What do you need to know before you apply for grant funding for an arts or community project? A series of video guides to understand fundraising & applying for grants.
Exploring ideas on how Plymouth Art Weekender (PAW) could develop further for future weekenders by reflecting on my experiences this year (2016). What is Plymouth Art Weekender’s role in nurturing the city’s visual arts eco system?
I’m having a go at compiling a short ‘history’ of Plymouth’s contemporary arts ecology, and significant milestones that have contributed to the development of visual arts and experimental arts activity in the city. Please contribute!!!
Read my recent provocation on Open Education and how digital platforms can enable improved community learning and development for Digital Plymouth Conference 2016. It’s sparked lots of conversation since the event!!
Here are 2 useful documents that could revolutionise writing your ACE Grants for the Arts applications!!! A handy ‘overview’ document (for brainstorming / planning / tracking progress) and a set of the current questions, colour coded to use with the overview to write your drafts on… You can thank me later!
Over the last few months, I have been supporting a number of neurodiverse artists to make ACE Grants For The Arts applications. As someone who is relatively neurotypical, this has made me increasingly aware of the problematic nature of application processes / systems of gatekeeping put in place to select which arts projects receive funding. Here’s my first attempt to write about some of the things I have learned…
NEW: Free download – Crowdfunding Project Analysis Toolkit PDF. Learn how to make a great crowdfunding project today!!
Here’s a quick run-down of really important things your crowdfunding project needs to communicate to potential backers
I’ve been invited to speak at a number of events recently on topics to do with fundraising, pitching projects, setting up and managing DIY arts projects. Here’s a collection of useful resources (available online) that I’ve been recommending that people… Continue Reading →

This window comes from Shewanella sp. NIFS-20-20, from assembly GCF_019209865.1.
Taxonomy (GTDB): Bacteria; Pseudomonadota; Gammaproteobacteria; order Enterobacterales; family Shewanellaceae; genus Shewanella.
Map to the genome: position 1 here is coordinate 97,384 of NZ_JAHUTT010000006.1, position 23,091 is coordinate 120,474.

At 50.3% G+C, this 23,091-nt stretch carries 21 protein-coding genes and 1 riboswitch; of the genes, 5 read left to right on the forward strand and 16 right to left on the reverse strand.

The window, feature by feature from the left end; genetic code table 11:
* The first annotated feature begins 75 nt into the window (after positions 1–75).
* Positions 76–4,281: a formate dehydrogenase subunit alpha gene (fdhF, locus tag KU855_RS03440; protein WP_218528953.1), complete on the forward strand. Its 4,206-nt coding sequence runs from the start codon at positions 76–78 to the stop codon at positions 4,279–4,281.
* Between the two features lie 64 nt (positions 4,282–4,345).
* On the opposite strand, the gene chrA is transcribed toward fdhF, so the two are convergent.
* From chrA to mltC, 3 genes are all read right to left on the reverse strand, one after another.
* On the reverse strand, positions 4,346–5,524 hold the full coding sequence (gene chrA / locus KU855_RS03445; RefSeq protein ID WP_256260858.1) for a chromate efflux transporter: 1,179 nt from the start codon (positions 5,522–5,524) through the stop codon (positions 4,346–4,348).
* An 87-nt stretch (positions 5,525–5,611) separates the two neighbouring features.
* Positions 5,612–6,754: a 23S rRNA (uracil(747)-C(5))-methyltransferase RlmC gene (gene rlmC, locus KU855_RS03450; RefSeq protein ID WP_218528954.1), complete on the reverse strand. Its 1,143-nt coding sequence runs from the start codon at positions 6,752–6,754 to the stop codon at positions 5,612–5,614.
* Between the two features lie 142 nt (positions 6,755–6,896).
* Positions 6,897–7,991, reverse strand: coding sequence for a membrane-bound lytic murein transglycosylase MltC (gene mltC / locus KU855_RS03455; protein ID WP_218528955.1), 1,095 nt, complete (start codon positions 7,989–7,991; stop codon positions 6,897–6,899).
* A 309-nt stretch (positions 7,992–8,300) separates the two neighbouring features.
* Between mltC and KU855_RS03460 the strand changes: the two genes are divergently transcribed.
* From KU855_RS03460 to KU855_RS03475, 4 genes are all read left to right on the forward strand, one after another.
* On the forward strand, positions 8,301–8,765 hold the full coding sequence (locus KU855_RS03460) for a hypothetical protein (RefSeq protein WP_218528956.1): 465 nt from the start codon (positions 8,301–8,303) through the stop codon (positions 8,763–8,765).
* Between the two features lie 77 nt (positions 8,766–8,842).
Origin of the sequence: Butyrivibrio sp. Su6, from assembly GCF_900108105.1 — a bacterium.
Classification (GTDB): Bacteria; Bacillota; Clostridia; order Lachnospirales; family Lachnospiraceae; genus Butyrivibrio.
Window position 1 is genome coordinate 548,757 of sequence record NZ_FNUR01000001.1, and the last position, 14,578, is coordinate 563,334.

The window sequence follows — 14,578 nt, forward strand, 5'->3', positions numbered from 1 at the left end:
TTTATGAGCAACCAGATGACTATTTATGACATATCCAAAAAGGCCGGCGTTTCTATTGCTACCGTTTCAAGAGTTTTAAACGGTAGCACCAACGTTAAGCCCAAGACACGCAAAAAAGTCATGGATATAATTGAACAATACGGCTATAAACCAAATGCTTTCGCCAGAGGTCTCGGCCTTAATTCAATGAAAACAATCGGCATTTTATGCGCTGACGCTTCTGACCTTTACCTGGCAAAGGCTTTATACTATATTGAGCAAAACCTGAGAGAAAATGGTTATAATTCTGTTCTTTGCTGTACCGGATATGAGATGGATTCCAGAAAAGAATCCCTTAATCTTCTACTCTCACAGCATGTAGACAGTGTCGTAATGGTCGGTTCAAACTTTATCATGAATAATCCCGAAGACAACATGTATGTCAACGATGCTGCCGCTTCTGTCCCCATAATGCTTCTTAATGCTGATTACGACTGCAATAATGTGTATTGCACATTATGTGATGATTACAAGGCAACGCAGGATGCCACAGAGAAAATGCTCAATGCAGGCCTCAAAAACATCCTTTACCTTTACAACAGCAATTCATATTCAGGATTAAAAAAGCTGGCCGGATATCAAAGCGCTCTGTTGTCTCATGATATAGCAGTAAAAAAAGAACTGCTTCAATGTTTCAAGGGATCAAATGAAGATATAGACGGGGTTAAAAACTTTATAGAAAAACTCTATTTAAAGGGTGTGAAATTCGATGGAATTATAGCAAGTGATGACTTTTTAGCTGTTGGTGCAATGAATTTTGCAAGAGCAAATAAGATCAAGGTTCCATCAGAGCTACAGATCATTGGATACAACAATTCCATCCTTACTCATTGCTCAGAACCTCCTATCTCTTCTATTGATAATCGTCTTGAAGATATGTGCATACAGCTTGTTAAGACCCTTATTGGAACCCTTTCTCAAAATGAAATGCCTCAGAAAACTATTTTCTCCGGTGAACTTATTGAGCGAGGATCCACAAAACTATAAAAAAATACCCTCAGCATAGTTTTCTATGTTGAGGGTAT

Talking with Bruce Asbestos about his recent Tiny Canvas Friday project on Facebook and the notion of entrepreneurship as a creative practice, social media as ‘form’, inhabiting online spaces, A/B testing and soliciting interaction from potential audiences in social spaces.
Over the last 2 years, I have worked on 2 successful Kickstarter campaigns (Cornish Smuggler & Waggle Dance, raising over £50,000 in total) with Grublin Games (an indie boardgame publisher based in Cornwall) which has involved a fair amount of research into different approaches to using Kickstarter. In that time, it has also become more usual for artists and arts organisations to use crowdfunding as a way to raise money for their projects.
As an artist, what are your challenges when getting your work to an interested audience?
What is the established distribution model for the types of work you are interested in making?
How can you use a crowdfunding platform to by-pass that distribution model to reach an audience that would be interested in your work?
Your Project Rewards shouldn’t be an afterthought – they can actually be a way to form your project.
How can you think about the exchange value of what you are generating through the project and approach this creatively to give your campaign a better chance of success?
In the most successful boardgame projects, there is an on-going conversation between the project creators and backers, and between backers from around the world. The sense of temporary community generated through this conversation creates an engaged community of interest and can be exciting to be involved in.
What are artists missing out on by ignoring the potential of conversation in their crowdfunded projects?
What does it mean for a ‘crowd’ to fund your project?
What makes your project, its outcomes and rewards interesting, unique, novel and different?
How can you avoid becoming ‘just another’ crowdfunding campaign?
How are you going to break down the timeline for your project into separate stages?
Will your timescale be realistic?
Will you actually be able to deliver your rewards?
What are the other benefits of running a Kickstarter campaign?
Would you like to give a worldwide exposure to your work, make new professional connections and find new audiences?
How can you give your project life after the Kickstarter campaign?
What do you need to consider when making an ‘exit strategy’ for your project?
What do you do after it’s all over?
Writing and reflection around the ideas of provincial poetics and DIY aesthetics with reference to Mark Greenwood’s spoken word recordings White Mice, All Colours and the indie record label one.c from July 2010
“In the aftermath of the Artists Lottery Syndicate launch, having retired to a back-garden in Ealing, I find myself discussing, with two of my fellow syndicate members, a kind of ‘provincial’ experience shared by artists like ourselves, having decided to base our arts practices outside of London (in Nottingham, Glasgow and Plymouth respectively)…